Now some modern history
We’re in Nuremberg, a very modern city since it was 95% destroyed in 1945. We chose the optional expedition to see the artifacts of Nazi architecture and the location and history of the war crimes trials.
You might not think of architecture as propaganda, until you see these places. We began with the coliseum, the never completed temple to the glory of national socialism, modelled after the Coliseum in Rome but twice the size, planned with a dome.
Inside the coliseum is now a museum devoted to the history of the national socialist party and the second world war. Germany faces its past in a very forthright manner, insisting that all schoolchildren learn about it in depth, to ensure that the mistakes of the past are not repeated. The museum is ultra-modern, brilliantly and beautifully designed, and starts with Hitler being jailed for treason in the early 1920’s, his subsequent rise and then the war, the holocaust, and the demise of the reich.
The next stop was the Zeppelin field, where Count von Zeppelin himself brought in his airships. It was turned into a massive ampitheater where rallies and parades could be held, and where the fuehrer himself gave his most bombastic, stem-winding crowd pleasing orations.
After the big buildings, we headed to the Palace of Justice where the war crimes trials were held. The building is not only still standing, it is still in regular use, and historic courtroom 600 may or may not be available on any give day. It was not open to the public when we arrived, so we were herded into the museum of the war crimes trial upstairs, which is vastly more interesting in any case.
This was one of the few times Viking let us down, not providing the handheld wands with the translation of what the exhibits said. We had them in the earlier museum that day, but not here. Our guide was quite helpful, but not as much as knowing what I was looking at would be.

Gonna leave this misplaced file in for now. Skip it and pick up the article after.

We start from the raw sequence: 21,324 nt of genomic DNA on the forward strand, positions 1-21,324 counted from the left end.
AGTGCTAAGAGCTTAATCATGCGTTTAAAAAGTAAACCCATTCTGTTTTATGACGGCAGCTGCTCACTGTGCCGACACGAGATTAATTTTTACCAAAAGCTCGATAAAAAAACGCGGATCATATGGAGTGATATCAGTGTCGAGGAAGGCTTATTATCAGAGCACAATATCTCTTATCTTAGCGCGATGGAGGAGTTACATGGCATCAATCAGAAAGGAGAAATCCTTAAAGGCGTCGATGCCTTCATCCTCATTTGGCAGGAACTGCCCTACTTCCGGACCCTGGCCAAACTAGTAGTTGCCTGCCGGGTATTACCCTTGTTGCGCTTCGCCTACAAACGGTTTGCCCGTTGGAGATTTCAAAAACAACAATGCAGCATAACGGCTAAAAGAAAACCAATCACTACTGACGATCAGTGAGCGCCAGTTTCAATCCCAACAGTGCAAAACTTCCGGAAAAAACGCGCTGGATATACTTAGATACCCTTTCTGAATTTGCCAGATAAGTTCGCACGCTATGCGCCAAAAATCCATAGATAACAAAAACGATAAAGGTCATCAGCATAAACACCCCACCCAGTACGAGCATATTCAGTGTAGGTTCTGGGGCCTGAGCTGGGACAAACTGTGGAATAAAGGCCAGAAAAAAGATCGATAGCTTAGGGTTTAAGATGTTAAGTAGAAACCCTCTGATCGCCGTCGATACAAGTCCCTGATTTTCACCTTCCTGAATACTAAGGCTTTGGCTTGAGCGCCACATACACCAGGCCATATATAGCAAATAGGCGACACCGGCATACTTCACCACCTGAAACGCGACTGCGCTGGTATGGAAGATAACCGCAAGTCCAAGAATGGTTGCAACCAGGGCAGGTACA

Still, we were enthralled with the detail, the photos, the sense of the place. The world came together and put war criminals on trial and then executed a goodly number of them, imprisoning others for long periods, through a system of justice and not blind revenge. That’s the way the world should work, and I wish it still did.
As we were leaving an announcement was made that courtroom 600 was open, so we stopped in. It isn’t really a large place for the amount of history that occurred there.
The tour bus dropped us off in the middle of town, near the cathedral of course. We decided to try something native for lunch, and found a crowded bratwurst house. The sausages here are quite small. They are boiled, then put on the grill until brown. You can order 6, 8,10 or 12 of them, with potato salad or fries. I went with 10:
There are rolls and large, fresh, soft pretzels on the table. The potato salad was warm and excellent, with very little vinegar.
Gail tried the pig’s knuckle:
It’s really just ham. Gail likes most anything with sauerkraut, and enjoyed her lunch after her intial shock at its appearance.
There is a tower in the market square that was bricked up to protect it from the bombing. I guess I owe them a photo:
And that’s all the fun we could have in Nuremberg. Now down the river towards Vienna.